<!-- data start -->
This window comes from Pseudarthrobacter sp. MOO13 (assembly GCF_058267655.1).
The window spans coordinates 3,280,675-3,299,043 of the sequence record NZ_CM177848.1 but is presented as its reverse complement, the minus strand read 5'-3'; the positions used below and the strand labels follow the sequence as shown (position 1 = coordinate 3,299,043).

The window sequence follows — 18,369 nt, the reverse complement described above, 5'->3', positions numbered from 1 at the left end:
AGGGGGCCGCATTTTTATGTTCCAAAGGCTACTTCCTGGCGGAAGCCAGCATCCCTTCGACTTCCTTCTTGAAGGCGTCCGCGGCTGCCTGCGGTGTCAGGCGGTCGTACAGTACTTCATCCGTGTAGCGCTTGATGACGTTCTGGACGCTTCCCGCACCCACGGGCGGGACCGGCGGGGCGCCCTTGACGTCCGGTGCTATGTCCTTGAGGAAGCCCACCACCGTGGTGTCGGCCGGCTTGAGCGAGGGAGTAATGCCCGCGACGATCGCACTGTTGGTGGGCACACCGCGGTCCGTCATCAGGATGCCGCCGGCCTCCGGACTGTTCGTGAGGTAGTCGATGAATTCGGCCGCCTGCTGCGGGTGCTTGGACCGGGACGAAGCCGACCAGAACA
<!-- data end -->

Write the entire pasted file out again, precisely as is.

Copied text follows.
This window comes from Pseudarthrobacter sp. MOO13 (assembly GCF_058267655.1).
The window spans coordinates 3,280,675-3,299,043 of the sequence record NZ_CM177848.1 but is presented as its reverse complement, the minus strand read 5'-3'; the positions used below and the strand labels follow the sequence as shown (position 1 = coordinate 3,299,043).

The window sequence follows — 18,369 nt, the reverse complement described above, 5'->3', positions numbered from 1 at the left end:
AGGGGGCCGCATTTTTATGTTCCAAAGGCTACTTCCTGGCGGAAGCCAGCATCCCTTCGACTTCCTTCTTGAAGGCGTCCGCGGCTGCCTGCGGTGTCAGGCGGTCGTACAGTACTTCATCCGTGTAGCGCTTGATGACGTTCTGGACGCTTCCCGCACCCACGGGCGGGACCGGCGGGGCGCCCTTGACGTCCGGTGCTATGTCCTTGAGGAAGCCCACCACCGTGGTGTCGGCCGGCTTGAGCGAGGGAGTAATGCCCGCGACGATCGCACTGTTGGTGGGCACACCGCGGTCCGTCATCAGGATGCCGCCGGCCTCCGGACTGTTCGTGAGGTAGTCGATGAATTCGGCCGCCTGCTGCGGGTGCTTGGACCGGGACGAAGCCGACCAGAACA